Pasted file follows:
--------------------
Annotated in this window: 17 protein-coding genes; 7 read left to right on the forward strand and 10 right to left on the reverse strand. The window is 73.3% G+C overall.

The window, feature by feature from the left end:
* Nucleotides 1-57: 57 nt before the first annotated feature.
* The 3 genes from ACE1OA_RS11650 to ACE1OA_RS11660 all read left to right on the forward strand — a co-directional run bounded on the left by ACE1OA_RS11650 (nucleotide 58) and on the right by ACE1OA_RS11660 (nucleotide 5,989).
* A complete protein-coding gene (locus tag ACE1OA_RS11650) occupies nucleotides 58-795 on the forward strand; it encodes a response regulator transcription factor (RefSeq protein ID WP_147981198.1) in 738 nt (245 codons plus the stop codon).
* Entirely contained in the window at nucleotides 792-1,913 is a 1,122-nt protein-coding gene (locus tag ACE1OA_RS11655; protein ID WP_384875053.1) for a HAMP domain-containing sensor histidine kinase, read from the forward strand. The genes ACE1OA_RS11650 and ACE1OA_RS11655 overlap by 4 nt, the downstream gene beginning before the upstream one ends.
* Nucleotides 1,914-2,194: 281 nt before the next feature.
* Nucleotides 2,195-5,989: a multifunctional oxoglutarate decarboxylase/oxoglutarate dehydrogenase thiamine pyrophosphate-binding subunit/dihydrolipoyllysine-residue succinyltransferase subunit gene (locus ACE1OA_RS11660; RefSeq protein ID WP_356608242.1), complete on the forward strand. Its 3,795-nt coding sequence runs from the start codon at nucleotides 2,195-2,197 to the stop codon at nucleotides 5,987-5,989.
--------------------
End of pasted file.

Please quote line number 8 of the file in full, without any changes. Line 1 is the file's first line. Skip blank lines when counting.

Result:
* Nucleotides 2,195-5,989: a multifunctional oxoglutarate decarboxylase/oxoglutarate dehydrogenase thiamine pyrophosphate-binding subunit/dihydrolipoyllysine-residue succinyltransferase subunit gene (locus ACE1OA_RS11660; RefSeq protein ID WP_356608242.1), complete on the forward strand. Its 3,795-nt coding sequence runs from the start codon at nucleotides 2,195-2,197 to the stop codon at nucleotides 5,987-5,989.